God’s Desire for Those Living in Exile
Jeremiah explained that the people of Judah were to submit to God’s discipline in Babylon. How could they do this well? The prophet Jeremiah returns to answer that very question with more words from God. Finally entering into the immediate context of the oft-quoted promise of verse eleven, the prophet writes a letter from Jerusalem to the “surviving elders of the exiles” in Babylon (the very fact that these elders are described as the “surviving” elders gives us a clue to the difficulties they were facing). This letter was to be read to the priests, prophets, and all the people Nebuchadnezzar had stolen from Judah (see Jer 29:1-2)
First, in the opening line of this prophecy, God declares that he is the one who “sent [the exiles] from Jerusalem to Babylon” (29:4). Nebuchadnezzar was the tool that God used to do this but God was the originator and instigator of this act. This is the foundation for all he is about to say. To rebel against Nebuchadnezzar and their Babylonian captors was to rebel against God.
Second, the false prophet declared the exile would only last two years. The true prophet declares that God desires his people to build homes and plant their own gardens in Babylon. They are to marry and have children in their exile. Most astonishingly, they were to be at peace with their captors and work diligently for the betterment of that city and nation that took them from their homes and destroyed their country.
Why should they do that? According to Jeremiah, the stay in exile will not last two years but much, much longer than that. The prophet delivers the “bad news” next, intermingled with the “good news” in the verse we love to quote so much:
For thus says the LORD: “When seventy years are completed for Babylon, I will visit you, and I will fulfill to you my promise and bring you back to this place. For I know the plans I have for you, declares the LORD, plans for welfare and not for evil, to give you a future and a hope. Then you will call upon me and come and pray to me, and I will hear you. You will seek me and find me, when you seek me with all your heart. I will be found by you, declares the LORD, and I will restore your fortunes and gather you from all the nations and all the places where I have driven you, declares the LORD, and I will bring you back to the place from which I sent you into exile” (Jer 29:10-14).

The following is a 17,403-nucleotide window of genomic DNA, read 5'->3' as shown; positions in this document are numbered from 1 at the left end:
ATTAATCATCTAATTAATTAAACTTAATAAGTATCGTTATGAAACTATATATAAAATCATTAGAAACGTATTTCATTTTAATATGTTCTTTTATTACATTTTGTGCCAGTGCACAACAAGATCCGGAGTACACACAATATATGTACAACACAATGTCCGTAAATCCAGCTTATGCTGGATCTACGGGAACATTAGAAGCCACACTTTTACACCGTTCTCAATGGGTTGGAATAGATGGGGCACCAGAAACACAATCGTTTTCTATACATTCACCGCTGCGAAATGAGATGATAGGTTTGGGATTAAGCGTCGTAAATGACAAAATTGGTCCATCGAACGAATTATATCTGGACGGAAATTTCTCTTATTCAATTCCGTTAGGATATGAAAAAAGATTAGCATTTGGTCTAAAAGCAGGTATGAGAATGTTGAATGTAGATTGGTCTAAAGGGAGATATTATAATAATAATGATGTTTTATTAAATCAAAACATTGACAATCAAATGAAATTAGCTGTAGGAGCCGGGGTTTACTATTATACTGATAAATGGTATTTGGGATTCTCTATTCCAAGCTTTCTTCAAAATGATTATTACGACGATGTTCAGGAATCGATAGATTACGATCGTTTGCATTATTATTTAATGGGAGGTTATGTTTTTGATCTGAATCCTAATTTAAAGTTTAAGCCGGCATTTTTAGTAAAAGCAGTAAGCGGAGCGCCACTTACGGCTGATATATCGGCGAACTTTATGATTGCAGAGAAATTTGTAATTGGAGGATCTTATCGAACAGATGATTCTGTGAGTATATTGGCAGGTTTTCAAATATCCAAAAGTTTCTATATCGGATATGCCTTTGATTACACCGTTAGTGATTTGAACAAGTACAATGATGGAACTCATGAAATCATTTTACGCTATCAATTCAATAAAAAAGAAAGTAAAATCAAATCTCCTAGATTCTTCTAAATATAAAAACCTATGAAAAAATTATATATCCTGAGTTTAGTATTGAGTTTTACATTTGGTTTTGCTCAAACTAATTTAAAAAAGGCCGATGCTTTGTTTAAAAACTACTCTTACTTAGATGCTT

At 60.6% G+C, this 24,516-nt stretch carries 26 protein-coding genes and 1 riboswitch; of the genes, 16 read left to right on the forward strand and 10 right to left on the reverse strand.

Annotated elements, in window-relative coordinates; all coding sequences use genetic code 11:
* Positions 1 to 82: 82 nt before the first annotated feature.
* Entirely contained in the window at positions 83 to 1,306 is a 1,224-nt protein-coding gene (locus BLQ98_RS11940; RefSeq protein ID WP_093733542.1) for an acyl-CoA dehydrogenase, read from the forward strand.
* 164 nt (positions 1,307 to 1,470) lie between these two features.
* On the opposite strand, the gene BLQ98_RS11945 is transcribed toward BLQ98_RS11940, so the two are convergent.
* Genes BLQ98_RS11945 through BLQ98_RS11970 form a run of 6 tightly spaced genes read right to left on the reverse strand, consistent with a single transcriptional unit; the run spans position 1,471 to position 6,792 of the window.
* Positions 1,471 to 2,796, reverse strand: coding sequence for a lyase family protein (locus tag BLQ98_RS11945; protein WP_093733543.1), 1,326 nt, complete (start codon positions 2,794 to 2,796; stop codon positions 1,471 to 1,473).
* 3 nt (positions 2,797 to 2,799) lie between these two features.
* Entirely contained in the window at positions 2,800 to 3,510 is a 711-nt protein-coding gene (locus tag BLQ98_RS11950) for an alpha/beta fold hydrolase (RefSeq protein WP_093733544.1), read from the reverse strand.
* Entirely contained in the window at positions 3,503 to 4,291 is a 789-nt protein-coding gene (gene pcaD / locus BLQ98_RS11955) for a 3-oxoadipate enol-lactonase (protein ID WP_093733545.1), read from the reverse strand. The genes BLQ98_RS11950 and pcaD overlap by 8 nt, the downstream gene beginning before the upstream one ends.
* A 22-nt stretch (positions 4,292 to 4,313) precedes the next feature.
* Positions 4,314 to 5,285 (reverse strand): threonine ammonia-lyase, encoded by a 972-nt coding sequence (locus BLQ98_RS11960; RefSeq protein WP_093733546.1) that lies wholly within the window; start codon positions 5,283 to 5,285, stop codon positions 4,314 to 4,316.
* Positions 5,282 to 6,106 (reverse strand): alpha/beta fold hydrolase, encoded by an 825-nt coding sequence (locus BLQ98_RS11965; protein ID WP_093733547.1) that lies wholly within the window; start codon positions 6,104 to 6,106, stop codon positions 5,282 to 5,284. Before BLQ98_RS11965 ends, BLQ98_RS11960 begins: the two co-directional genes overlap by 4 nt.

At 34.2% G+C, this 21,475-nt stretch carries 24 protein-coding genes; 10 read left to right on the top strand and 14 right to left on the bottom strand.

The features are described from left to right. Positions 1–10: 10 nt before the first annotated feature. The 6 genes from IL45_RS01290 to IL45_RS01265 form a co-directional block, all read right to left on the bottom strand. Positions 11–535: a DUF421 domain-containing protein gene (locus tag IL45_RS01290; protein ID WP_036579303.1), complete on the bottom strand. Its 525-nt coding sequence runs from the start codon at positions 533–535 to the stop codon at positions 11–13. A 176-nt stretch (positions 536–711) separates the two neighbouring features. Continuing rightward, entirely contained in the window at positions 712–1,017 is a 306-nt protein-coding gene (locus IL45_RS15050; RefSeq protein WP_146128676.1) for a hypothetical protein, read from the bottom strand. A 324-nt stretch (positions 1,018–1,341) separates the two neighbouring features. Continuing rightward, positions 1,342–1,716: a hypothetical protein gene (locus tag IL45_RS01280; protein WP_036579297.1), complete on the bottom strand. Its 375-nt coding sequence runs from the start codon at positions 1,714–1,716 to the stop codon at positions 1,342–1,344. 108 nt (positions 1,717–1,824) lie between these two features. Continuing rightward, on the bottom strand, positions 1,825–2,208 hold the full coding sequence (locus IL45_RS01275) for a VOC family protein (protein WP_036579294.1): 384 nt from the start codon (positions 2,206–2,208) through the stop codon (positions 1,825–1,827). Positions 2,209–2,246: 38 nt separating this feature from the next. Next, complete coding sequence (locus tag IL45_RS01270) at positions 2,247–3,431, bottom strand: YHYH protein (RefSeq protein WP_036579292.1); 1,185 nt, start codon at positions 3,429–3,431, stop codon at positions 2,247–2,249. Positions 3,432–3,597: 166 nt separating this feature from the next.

God knows that two years in exile would do nothing of permanence in the hearts of his people. Wise parents also know this. A five-minute “timeout” is often fruitless while a more “oppressive” punishment usually brings about the desired results. In seventy years, God had time to work within the hearts of his people and bring them to full repentance and submission. When they finally began to honestly call on him “with all [their] heart,” they would find him ready to receive them and carry them back home. The time declared for this punishment was not two years but seventy years. This was not the message the exiles wanted to hear. Against the backdrop of false promises and a quick recovery, God reveals that his wonderful plan for his beloved children is that almost every single one of them would die in Babylon. For most of them, their children would die in Babylon and only their grandchildren would live long enough to see the good news of God’s eventually restoration of their nation.